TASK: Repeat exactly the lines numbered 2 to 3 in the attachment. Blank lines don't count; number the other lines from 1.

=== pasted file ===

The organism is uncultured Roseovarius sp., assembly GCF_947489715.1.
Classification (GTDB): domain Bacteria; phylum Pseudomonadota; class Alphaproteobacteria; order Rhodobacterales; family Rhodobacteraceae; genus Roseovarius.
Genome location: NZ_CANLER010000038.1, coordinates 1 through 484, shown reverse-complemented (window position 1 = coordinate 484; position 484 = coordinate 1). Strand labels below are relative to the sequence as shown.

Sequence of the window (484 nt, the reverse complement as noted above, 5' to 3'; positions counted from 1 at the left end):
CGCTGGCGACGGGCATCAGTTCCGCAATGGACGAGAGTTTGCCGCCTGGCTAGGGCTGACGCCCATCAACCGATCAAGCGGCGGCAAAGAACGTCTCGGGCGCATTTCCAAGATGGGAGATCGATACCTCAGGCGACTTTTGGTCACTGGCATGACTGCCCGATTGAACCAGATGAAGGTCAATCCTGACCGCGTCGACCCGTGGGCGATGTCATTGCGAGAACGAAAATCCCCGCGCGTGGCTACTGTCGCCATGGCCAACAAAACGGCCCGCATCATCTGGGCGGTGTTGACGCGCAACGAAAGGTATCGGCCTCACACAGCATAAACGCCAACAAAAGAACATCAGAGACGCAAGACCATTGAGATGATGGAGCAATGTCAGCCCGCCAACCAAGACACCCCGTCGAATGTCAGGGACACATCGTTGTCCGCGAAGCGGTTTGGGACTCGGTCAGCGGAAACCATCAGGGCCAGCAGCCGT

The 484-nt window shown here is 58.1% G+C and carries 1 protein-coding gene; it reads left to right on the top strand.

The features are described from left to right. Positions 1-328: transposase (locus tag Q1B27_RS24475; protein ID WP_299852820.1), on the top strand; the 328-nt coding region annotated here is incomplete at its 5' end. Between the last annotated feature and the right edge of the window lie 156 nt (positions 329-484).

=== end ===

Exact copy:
Classification (GTDB): domain Bacteria; phylum Pseudomonadota; class Alphaproteobacteria; order Rhodobacterales; family Rhodobacteraceae; genus Roseovarius.
Genome location: NZ_CANLER010000038.1, coordinates 1 through 484, shown reverse-complemented (window position 1 = coordinate 484; position 484 = coordinate 1). Strand labels below are relative to the sequence as shown.